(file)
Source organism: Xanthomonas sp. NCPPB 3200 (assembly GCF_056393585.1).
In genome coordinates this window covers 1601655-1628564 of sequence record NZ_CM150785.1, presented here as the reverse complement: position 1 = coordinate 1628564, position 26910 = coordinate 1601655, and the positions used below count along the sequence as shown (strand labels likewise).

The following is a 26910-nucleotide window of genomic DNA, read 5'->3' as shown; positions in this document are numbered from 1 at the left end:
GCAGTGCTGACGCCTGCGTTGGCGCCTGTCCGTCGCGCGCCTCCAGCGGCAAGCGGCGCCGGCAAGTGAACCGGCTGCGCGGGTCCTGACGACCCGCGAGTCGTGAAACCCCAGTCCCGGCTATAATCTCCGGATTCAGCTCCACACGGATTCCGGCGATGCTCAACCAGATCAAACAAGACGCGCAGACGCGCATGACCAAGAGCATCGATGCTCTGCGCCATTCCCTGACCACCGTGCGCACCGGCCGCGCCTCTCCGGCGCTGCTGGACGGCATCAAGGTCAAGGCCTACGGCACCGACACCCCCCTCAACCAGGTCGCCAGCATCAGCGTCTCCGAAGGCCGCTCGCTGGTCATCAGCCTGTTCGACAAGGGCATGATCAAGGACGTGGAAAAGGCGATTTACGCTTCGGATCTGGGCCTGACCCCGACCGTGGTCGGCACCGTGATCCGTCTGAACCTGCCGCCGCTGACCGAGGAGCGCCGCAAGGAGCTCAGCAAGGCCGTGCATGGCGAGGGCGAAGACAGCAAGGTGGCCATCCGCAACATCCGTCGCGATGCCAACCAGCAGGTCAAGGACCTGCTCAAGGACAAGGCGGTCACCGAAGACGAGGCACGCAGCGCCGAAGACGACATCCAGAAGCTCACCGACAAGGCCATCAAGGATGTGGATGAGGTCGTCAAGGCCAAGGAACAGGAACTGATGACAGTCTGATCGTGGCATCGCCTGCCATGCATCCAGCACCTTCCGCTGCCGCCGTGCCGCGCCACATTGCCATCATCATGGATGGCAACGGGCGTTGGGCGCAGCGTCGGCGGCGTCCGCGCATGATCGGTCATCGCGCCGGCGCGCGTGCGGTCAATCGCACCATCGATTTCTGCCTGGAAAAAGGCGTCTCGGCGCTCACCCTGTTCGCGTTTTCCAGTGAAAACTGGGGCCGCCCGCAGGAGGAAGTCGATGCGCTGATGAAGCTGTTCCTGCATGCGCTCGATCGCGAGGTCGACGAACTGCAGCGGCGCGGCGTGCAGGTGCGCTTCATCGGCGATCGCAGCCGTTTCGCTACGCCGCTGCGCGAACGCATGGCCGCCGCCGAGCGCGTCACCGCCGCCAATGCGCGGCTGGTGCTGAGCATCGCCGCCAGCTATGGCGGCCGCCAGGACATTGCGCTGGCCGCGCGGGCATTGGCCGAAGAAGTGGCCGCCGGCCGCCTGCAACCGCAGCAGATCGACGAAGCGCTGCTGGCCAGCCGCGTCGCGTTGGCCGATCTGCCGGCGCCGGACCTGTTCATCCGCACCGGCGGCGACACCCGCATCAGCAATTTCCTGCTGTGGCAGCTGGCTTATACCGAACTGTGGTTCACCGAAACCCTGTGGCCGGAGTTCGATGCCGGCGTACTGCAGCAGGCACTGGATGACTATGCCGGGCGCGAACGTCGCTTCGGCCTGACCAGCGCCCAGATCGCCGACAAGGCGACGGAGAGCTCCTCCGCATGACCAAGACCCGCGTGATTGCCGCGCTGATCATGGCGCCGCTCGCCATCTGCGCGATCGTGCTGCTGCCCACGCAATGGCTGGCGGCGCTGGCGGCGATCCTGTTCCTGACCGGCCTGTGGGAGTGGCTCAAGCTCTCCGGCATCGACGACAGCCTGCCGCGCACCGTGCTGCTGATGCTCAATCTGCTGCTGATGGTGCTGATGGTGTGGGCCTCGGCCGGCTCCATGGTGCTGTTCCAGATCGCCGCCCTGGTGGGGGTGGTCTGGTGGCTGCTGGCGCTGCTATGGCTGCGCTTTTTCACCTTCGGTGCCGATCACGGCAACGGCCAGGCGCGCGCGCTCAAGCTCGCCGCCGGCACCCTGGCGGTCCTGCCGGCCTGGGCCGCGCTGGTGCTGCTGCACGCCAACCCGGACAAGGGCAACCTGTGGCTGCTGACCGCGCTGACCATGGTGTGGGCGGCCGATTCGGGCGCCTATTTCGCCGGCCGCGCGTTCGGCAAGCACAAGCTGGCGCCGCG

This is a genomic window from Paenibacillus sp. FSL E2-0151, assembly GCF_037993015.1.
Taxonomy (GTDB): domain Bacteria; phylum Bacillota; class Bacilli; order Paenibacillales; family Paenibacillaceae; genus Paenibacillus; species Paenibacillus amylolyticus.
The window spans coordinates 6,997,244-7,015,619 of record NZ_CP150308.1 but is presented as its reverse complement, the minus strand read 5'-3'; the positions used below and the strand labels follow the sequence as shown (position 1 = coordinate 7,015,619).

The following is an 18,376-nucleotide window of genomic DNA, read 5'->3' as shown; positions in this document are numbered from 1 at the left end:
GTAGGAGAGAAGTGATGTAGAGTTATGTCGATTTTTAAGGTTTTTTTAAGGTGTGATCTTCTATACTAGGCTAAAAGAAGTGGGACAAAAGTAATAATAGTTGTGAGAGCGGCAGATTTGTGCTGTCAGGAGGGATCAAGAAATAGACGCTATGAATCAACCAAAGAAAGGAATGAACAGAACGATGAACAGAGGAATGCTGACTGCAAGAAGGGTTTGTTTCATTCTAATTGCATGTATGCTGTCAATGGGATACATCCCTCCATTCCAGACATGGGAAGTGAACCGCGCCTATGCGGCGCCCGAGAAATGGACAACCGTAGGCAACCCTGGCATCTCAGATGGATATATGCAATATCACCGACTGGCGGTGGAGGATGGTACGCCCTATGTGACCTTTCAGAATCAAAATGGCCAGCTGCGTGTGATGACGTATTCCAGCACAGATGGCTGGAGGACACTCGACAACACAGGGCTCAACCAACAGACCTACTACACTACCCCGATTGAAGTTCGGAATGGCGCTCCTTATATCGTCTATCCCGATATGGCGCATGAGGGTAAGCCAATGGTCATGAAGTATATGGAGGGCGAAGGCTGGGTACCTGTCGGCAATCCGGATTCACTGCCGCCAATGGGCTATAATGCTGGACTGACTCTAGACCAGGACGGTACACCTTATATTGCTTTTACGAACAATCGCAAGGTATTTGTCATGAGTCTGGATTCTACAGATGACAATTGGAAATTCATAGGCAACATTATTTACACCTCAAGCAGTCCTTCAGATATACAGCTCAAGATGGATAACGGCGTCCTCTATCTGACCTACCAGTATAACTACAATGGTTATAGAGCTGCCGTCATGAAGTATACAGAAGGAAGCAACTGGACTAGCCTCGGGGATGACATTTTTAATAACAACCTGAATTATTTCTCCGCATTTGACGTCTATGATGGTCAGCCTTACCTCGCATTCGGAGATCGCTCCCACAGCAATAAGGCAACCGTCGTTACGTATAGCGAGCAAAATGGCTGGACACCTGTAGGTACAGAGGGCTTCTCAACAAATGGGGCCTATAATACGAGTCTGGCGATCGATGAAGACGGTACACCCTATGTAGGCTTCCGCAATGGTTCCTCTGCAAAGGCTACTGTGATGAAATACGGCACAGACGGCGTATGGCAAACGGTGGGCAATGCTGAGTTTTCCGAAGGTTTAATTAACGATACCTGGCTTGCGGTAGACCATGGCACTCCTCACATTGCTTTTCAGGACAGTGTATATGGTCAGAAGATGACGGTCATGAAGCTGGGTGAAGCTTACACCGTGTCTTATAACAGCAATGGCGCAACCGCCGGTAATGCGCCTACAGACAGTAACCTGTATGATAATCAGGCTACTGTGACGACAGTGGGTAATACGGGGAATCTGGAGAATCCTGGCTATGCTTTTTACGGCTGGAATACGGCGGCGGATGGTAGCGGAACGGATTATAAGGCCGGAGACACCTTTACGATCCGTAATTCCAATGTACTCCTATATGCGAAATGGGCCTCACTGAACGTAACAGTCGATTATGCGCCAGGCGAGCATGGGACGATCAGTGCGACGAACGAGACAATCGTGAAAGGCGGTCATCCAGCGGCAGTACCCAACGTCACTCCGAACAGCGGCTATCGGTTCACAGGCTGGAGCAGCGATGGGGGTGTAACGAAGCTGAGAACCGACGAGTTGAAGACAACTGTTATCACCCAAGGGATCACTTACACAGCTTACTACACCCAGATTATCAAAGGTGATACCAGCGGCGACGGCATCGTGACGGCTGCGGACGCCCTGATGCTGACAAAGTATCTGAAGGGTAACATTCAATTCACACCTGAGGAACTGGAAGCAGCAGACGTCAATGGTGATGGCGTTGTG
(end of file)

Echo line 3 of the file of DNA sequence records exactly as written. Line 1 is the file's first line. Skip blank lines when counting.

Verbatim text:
The following is a 26910-nucleotide window of genomic DNA, read 5'->3' as shown; positions in this document are numbered from 1 at the left end: